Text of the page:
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  • Revolutionizing Genomics: Consortium Releases Comprehensive Human Pangenome Reference

    Researchers from the Human Pangenome Reference Consortium have released a groundbreaking collection of high-quality human genome sequences that significantly expand the representation of genetic diversity from different human populations. This landmark achievement, funded by the National Human Genome Research Institute (NHGRI), is expected to revolutionize genomics research and enhance medical diagnostics and treatments.

    Published in Nature, the research presents the concept of a "pangenome" reference, encompassing genome sequences from 47 individuals. The consortium aims to increase this number to 350 by mid-2024. Considering that each person carries a unique pair of chromosomes, the current reference includes 94 distinct genome sequences. The ultimate goal is to achieve 700 distinct genome sequences, capturing the rich diversity of the human species.

    The human genome serves as a blueprint of DNA instructions that govern the development and function of living organisms. While individuals' genome sequences are more than 99% identical on average, subtle variations contribute to their uniqueness and offer valuable insights into their health, enabling disease diagnosis, outcome prediction, and tailored medical interventions.

    To comprehend these genomic differences, scientists create reference human genome sequences that serve as a standard for comparing, aligning, assembling, and studying other human genome sequences. The original reference, nearly two decades old, has undergone periodic updates to account for technological advancements and the discovery of new genome regions. However, it falls short of representing the vast diversity of the human species, primarily consisting of genomes from only about 20 individuals, with a significant portion derived from a single person.

    Dr. Adam Phillippy, a senior investigator in the Computational and Statistical Genomics Branch at NHGRI and a co-author of the primary study, highlights the need for a more inclusive approach. "Everyone has a unique genome, so using a single reference genome sequence for every person can lead to inequities in genomic analyses. For example, predicting a genetic disease might not work as well for someone whose genome is more different from the reference genome."

    Overcoming the limitations of the current reference with recent technological advancements, such as long-read DNA sequencing, has enabled researchers to address missing information and fill gaps in the human genome. The Telomere-to-Telomere (T2T) consortium, funded by the NIH, unveiled the first complete human genome sequence last year, which was incorporated into the present pangenome reference.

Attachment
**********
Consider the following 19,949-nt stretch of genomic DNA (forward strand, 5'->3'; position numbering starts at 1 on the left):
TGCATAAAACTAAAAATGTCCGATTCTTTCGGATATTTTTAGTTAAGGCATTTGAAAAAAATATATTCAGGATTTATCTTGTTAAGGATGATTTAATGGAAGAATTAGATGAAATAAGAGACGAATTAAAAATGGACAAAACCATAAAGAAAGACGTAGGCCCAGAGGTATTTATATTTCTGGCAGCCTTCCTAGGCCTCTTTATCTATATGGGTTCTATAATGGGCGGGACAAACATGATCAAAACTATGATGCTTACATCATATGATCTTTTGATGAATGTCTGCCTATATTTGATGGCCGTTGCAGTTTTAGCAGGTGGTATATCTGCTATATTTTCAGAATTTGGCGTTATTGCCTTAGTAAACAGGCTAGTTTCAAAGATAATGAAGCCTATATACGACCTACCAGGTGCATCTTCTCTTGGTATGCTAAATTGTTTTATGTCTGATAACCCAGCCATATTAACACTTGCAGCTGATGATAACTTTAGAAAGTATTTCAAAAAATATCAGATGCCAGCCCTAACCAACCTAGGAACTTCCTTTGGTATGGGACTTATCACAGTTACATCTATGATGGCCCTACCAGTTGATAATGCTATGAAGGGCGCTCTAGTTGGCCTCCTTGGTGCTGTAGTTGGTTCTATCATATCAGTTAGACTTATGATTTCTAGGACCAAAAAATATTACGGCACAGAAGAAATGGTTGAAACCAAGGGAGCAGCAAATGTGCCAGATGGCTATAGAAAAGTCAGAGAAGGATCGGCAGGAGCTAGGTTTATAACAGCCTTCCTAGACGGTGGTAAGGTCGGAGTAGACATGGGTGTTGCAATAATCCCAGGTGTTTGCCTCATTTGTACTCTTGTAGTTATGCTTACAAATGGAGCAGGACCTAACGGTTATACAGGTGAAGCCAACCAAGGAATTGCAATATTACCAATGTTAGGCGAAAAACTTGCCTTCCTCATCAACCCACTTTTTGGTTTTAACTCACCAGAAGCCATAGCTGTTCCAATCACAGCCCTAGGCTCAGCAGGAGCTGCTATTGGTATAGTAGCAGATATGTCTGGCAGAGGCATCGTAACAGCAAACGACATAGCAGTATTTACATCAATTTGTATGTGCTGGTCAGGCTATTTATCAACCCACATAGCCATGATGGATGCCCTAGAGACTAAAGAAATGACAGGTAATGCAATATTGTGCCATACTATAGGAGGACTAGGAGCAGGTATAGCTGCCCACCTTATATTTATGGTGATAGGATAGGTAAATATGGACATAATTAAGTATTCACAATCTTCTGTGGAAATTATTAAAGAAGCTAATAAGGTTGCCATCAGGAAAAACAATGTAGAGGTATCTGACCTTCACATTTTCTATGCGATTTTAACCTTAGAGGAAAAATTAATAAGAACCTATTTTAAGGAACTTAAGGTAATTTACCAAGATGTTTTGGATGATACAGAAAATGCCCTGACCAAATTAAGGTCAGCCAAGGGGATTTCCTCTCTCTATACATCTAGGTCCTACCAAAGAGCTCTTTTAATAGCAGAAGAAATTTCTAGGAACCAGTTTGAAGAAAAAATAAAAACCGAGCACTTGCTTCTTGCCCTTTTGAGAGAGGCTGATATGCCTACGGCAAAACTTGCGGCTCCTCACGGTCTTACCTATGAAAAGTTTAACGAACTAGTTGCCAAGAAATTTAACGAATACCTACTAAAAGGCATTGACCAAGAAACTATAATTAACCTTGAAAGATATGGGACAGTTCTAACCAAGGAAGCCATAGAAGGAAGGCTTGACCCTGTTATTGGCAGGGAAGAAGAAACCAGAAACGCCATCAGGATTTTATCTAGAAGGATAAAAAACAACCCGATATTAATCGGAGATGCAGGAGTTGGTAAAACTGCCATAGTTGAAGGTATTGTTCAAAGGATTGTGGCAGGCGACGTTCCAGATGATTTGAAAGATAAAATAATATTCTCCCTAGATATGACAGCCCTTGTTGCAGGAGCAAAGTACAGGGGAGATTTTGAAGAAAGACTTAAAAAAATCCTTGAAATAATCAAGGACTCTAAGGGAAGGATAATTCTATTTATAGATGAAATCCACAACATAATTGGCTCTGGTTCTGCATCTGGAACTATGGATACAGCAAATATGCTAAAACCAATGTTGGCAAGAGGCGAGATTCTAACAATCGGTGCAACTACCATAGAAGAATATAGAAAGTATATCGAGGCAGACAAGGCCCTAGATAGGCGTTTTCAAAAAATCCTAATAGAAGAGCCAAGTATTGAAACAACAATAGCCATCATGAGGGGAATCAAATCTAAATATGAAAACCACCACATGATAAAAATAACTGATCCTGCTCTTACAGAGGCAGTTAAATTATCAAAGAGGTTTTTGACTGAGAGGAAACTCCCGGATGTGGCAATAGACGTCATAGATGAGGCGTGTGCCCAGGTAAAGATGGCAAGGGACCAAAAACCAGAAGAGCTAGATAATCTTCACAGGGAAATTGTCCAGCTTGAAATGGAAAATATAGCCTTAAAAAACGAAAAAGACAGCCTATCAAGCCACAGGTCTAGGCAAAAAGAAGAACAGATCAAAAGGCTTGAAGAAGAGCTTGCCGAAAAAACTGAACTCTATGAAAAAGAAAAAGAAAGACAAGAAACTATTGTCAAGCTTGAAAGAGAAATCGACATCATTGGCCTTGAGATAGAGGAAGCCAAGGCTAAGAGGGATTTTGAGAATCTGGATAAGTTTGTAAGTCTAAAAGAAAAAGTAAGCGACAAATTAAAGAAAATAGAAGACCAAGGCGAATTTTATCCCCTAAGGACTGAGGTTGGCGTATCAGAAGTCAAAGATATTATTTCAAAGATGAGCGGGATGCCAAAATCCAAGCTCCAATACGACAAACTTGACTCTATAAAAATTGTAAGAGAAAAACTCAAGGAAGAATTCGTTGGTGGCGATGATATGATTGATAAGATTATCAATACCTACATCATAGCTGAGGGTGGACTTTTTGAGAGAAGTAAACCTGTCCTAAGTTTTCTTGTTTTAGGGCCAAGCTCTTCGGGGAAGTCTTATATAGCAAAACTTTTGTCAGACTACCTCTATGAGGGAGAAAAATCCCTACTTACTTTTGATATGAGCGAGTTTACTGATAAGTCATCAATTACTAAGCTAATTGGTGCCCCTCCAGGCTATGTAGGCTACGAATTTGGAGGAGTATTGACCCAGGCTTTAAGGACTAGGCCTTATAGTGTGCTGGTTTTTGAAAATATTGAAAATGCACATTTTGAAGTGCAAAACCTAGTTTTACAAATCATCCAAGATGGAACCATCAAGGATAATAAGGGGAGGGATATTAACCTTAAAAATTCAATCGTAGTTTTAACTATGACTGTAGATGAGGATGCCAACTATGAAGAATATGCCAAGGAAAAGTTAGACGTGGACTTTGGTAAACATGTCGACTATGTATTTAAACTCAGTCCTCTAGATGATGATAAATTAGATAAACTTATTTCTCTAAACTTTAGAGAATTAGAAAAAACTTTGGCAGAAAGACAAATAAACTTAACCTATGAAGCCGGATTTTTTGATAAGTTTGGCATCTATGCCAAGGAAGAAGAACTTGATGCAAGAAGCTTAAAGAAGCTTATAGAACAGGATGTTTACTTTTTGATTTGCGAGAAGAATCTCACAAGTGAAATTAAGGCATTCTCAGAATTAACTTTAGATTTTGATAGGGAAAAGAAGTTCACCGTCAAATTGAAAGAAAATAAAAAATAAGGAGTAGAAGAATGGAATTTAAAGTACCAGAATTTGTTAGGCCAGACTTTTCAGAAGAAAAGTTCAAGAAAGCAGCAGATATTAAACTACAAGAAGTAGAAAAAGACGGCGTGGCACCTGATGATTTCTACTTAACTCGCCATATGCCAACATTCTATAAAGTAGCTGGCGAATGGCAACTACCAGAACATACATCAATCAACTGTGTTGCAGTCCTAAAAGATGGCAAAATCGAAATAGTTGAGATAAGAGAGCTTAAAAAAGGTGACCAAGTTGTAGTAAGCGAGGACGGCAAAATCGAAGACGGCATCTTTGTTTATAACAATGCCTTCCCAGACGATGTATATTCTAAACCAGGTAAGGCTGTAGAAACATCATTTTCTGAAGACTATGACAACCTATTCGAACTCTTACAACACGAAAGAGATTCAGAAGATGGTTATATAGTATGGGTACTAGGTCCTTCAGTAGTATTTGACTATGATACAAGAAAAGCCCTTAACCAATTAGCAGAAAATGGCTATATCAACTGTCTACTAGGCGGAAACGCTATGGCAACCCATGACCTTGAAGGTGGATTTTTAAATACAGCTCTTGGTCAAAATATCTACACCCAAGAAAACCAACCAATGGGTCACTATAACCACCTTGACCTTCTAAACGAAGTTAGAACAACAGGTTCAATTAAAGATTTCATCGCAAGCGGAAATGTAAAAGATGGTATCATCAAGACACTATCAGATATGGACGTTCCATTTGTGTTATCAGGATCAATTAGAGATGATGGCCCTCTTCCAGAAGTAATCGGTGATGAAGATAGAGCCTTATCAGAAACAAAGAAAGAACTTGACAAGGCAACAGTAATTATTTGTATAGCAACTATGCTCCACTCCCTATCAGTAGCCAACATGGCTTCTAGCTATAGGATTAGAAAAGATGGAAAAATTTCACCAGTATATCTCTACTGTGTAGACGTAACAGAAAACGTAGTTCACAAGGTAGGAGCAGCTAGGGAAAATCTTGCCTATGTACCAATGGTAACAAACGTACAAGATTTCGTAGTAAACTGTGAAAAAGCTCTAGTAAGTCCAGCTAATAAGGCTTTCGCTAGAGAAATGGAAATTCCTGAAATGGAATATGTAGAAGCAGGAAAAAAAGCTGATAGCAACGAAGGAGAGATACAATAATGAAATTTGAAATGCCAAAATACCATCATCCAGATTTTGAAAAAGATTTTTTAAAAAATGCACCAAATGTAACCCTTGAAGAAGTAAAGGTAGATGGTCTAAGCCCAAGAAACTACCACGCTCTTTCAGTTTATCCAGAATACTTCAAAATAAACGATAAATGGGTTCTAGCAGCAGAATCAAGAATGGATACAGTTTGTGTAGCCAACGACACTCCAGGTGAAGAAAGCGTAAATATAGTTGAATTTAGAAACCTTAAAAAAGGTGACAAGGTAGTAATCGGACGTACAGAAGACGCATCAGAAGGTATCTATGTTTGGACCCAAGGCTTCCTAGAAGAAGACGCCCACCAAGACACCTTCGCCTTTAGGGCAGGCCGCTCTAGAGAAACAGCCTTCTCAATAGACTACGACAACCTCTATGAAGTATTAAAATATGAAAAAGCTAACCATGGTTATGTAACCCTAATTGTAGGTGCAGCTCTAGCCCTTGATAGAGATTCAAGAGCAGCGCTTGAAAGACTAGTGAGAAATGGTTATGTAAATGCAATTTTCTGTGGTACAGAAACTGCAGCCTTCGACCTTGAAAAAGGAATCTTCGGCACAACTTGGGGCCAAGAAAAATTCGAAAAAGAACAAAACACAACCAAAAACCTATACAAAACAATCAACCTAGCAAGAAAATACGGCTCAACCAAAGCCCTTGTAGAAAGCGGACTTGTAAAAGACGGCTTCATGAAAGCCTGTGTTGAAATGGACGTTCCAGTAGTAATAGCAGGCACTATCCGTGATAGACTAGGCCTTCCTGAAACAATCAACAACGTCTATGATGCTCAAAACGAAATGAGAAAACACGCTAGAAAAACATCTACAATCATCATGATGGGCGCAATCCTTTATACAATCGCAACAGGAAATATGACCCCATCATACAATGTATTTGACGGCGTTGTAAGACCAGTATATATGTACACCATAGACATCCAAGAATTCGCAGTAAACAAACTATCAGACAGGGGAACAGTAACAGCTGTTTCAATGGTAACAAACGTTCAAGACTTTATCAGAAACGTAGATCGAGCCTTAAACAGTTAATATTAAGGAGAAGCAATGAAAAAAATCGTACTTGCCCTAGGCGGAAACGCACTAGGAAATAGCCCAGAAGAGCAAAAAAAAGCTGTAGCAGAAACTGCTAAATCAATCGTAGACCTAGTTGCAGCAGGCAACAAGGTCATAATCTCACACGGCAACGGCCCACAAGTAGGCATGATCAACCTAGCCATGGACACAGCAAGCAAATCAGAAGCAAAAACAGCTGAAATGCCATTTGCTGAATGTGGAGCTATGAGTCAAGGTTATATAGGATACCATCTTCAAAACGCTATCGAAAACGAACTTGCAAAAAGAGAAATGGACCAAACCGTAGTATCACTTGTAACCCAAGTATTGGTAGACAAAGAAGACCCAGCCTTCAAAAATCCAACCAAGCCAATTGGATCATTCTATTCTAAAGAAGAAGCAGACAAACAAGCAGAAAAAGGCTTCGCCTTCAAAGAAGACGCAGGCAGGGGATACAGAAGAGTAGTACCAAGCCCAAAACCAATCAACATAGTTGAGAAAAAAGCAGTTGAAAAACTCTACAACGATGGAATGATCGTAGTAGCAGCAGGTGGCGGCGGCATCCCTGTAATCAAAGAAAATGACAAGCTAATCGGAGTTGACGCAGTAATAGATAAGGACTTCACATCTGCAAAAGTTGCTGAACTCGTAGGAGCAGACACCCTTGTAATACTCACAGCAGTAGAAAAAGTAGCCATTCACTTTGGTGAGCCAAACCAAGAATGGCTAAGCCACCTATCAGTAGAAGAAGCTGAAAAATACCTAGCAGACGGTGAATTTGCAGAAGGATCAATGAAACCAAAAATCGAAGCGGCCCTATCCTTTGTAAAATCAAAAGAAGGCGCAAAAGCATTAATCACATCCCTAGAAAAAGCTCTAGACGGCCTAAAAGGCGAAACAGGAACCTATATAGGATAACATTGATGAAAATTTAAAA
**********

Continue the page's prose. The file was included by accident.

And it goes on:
By employing advanced computational techniques to align the various genome sequences, the researchers constructed a novel human pangenome reference, with each assembly covering over 99% of the expected sequence and achieving more than 99% accuracy. The new reference includes an additional 100 million bases, expanding the possibilities for analyzing human genome sequences.

    The pangenome reference also unlocks the ability to identify larger genomic variants known as structural variants, which were previously inaccessible due to the limitations of using a single linear reference sequence. Structural variants, involving thousands of bases, have remained largely undiscovered using traditional short-read sequencing methods.

    “The human pangenome reference will enable us to represent tens of thousands of novel genomic variants in regions of the genome that were previously inaccessible,” said Wen-Wei Liao, co-first author of the publication and Yale University Ph.D. student. “With a pangenome reference, we can accelerate clinical research by improving our understanding of the link between genes and disease traits.”

    Moreover, the human pangenome reference is projected to enable the representation of tens of thousands of novel genomic variants in previously unexplored regions of the genome. This advancement holds promise for accelerating clinical research and deepening our understanding of the complex relationships between genes and disease traits.

    “Basic researchers and clinicians who use genomics need access to a reference sequence that reflects the remarkable diversity of the human population. This will help make the reference useful for all people, thereby helping to reduce the chances of propagating health disparities,” said NHGRI Director, Dr. Eric Green. “Creating and enhancing a human pangenome reference aligns with NHGRI’s goal of striving for global diversity in all aspects of genomics research, which is crucial to advance genomic knowledge and implement genomic medicine in an equitable way.”

    More information about the pangenome and the consortium’s work can be found on the NIH website or by reading one of the original publications below:
    Liao et al. A draft human pangenome reference. Nature. Doi: 10.1038/s41586-023-05896-x (2023).
    Vollger et al. Increased mutation rate and gene conversion within human segmental duplications. Nature. Doi: 10.1038/s41586-023-05895-y (2023).
    Guarracino et al. Recombination between heterologous human acrocentric chromosomes. Nature. Doi: 10.1038/s41586-023-05976-y (2023).
    Hickey et al. Pangenome graph construction from genome alignment with minigraph-cactus. Nature Biotechnology. Doi: 10.1038/s41587-023-01793-w (2023).

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